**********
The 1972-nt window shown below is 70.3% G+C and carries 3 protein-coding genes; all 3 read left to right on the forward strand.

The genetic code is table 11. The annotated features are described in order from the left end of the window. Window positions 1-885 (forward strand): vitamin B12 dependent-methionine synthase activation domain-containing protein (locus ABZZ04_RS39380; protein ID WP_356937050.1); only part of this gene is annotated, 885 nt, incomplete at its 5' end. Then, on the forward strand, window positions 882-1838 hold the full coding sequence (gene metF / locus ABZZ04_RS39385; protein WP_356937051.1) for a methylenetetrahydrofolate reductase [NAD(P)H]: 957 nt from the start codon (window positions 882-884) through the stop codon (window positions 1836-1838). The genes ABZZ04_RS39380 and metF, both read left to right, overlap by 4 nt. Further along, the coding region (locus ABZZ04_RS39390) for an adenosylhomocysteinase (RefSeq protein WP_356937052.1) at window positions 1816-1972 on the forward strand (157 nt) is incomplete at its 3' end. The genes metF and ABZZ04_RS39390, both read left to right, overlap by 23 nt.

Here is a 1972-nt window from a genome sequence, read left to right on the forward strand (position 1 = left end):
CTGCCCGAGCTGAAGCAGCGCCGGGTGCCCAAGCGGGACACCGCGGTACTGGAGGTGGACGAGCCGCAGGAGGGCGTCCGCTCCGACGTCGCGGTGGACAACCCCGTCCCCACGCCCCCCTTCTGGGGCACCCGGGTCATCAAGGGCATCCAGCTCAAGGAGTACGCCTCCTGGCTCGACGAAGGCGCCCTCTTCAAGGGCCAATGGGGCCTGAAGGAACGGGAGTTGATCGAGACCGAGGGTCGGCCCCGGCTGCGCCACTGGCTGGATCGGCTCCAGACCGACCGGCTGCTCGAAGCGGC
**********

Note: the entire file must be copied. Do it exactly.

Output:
The 1972-nt window shown below is 70.3% G+C and carries 3 protein-coding genes; all 3 read left to right on the forward strand.

The genetic code is table 11. The annotated features are described in order from the left end of the window. Window positions 1-885 (forward strand): vitamin B12 dependent-methionine synthase activation domain-containing protein (locus ABZZ04_RS39380; protein ID WP_356937050.1); only part of this gene is annotated, 885 nt, incomplete at its 5' end. Then, on the forward strand, window positions 882-1838 hold the full coding sequence (gene metF / locus ABZZ04_RS39385; protein WP_356937051.1) for a methylenetetrahydrofolate reductase [NAD(P)H]: 957 nt from the start codon (window positions 882-884) through the stop codon (window positions 1836-1838). The genes ABZZ04_RS39380 and metF, both read left to right, overlap by 4 nt. Further along, the coding region (locus ABZZ04_RS39390) for an adenosylhomocysteinase (RefSeq protein WP_356937052.1) at window positions 1816-1972 on the forward strand (157 nt) is incomplete at its 3' end. The genes metF and ABZZ04_RS39390, both read left to right, overlap by 23 nt.

Here is a 1972-nt window from a genome sequence, read left to right on the forward strand (position 1 = left end):
CTGCCCGAGCTGAAGCAGCGCCGGGTGCCCAAGCGGGACACCGCGGTACTGGAGGTGGACGAGCCGCAGGAGGGCGTCCGCTCCGACGTCGCGGTGGACAACCCCGTCCCCACGCCCCCCTTCTGGGGCACCCGGGTCATCAAGGGCATCCAGCTCAAGGAGTACGCCTCCTGGCTCGACGAAGGCGCCCTCTTCAAGGGCCAATGGGGCCTGAAGGAACGGGAGTTGATCGAGACCGAGGGTCGGCCCCGGCTGCGCCACTGGCTGGATCGGCTCCAGACCGACCGGCTGCTCGAAGCGGC